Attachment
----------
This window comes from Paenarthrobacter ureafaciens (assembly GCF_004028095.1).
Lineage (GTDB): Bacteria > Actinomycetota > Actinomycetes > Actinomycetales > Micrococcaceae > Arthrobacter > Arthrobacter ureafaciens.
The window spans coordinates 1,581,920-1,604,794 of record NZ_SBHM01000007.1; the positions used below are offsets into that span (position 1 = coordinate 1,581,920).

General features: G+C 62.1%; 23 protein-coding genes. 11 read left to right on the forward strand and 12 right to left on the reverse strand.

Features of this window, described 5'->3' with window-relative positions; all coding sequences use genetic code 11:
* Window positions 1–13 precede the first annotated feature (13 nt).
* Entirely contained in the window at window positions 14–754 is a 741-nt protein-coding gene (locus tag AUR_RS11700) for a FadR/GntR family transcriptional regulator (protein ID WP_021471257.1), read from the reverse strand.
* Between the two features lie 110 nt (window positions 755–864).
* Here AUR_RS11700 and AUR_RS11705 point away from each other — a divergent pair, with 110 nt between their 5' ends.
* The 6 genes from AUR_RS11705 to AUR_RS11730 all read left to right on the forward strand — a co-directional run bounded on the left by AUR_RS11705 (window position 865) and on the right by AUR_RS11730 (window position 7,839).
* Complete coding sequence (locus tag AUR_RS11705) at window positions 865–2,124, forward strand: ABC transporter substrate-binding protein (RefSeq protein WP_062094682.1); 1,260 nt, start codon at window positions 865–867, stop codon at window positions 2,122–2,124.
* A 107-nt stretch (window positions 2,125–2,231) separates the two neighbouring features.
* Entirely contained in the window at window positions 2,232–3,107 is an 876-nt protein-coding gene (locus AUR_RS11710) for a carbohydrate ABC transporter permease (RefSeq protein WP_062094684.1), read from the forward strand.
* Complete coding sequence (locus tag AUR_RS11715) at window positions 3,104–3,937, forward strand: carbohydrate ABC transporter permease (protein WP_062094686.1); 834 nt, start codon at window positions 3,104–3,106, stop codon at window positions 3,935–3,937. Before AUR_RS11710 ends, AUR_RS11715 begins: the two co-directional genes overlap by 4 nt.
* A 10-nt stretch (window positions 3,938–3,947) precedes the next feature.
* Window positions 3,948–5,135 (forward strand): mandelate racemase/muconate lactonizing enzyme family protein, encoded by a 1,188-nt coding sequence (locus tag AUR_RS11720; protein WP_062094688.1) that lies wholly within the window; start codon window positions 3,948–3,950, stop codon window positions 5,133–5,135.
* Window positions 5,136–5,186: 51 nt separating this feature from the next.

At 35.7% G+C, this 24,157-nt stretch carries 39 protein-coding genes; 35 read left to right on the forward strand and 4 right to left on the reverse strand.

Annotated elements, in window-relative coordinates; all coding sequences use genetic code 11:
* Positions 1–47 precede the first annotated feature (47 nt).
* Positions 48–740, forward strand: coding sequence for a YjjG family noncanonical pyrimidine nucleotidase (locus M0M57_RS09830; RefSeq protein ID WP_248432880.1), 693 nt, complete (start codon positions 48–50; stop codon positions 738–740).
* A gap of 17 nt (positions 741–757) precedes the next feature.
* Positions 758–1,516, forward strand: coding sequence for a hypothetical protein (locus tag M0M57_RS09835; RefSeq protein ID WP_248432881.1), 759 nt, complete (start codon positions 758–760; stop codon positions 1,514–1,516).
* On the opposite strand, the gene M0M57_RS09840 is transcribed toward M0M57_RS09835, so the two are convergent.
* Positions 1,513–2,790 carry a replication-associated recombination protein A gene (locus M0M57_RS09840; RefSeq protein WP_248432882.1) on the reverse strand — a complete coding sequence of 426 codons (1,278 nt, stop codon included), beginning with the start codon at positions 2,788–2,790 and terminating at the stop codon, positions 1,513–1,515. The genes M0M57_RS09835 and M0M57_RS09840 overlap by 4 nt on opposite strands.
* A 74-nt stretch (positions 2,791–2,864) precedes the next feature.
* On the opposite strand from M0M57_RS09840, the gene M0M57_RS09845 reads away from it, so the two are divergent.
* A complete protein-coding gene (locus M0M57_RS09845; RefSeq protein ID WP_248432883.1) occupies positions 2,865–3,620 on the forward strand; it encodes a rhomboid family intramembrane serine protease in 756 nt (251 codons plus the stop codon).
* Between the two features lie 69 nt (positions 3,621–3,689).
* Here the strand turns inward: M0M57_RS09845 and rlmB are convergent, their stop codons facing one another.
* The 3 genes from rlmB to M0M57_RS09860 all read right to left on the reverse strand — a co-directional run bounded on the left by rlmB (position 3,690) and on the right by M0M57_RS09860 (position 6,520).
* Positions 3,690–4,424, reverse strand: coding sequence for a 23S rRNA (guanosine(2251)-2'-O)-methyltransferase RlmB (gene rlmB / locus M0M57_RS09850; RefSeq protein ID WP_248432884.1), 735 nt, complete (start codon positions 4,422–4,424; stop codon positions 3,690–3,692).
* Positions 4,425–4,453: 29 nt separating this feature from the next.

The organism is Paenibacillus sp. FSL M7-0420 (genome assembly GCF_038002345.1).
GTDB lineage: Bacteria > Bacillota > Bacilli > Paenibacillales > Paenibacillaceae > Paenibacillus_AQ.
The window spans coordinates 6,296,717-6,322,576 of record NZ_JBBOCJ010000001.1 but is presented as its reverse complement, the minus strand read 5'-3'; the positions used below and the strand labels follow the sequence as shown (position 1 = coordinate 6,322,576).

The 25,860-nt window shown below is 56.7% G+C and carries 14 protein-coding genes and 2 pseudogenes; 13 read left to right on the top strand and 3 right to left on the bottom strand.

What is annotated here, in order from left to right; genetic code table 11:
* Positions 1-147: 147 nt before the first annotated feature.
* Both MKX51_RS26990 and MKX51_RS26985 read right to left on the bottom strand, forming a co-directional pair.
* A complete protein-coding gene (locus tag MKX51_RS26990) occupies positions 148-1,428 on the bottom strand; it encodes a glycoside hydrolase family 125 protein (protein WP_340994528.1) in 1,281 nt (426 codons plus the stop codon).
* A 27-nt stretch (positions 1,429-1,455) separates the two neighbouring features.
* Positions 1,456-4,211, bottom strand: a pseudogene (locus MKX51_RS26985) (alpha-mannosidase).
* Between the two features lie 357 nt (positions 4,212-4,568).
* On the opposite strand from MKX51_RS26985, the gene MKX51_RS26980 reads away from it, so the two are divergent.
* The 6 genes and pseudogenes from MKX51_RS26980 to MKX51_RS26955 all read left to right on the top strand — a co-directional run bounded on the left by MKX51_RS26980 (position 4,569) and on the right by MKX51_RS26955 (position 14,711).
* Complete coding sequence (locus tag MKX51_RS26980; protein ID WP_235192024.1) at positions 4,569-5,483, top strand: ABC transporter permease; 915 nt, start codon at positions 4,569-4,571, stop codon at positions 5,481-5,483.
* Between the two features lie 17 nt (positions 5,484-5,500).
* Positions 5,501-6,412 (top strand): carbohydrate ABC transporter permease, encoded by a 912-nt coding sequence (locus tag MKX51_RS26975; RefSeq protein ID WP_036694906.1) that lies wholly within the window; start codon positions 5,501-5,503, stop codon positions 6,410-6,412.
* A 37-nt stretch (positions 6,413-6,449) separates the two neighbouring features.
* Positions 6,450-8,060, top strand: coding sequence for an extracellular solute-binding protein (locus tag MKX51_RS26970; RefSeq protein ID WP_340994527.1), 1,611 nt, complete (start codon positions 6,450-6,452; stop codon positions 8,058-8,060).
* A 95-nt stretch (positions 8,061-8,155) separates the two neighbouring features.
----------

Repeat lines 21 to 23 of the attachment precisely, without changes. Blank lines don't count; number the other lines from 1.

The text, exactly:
* Positions 48–740, forward strand: coding sequence for a YjjG family noncanonical pyrimidine nucleotidase (locus M0M57_RS09830; RefSeq protein ID WP_248432880.1), 693 nt, complete (start codon positions 48–50; stop codon positions 738–740).
* A gap of 17 nt (positions 741–757) precedes the next feature.
* Positions 758–1,516, forward strand: coding sequence for a hypothetical protein (locus tag M0M57_RS09835; RefSeq protein ID WP_248432881.1), 759 nt, complete (start codon positions 758–760; stop codon positions 1,514–1,516).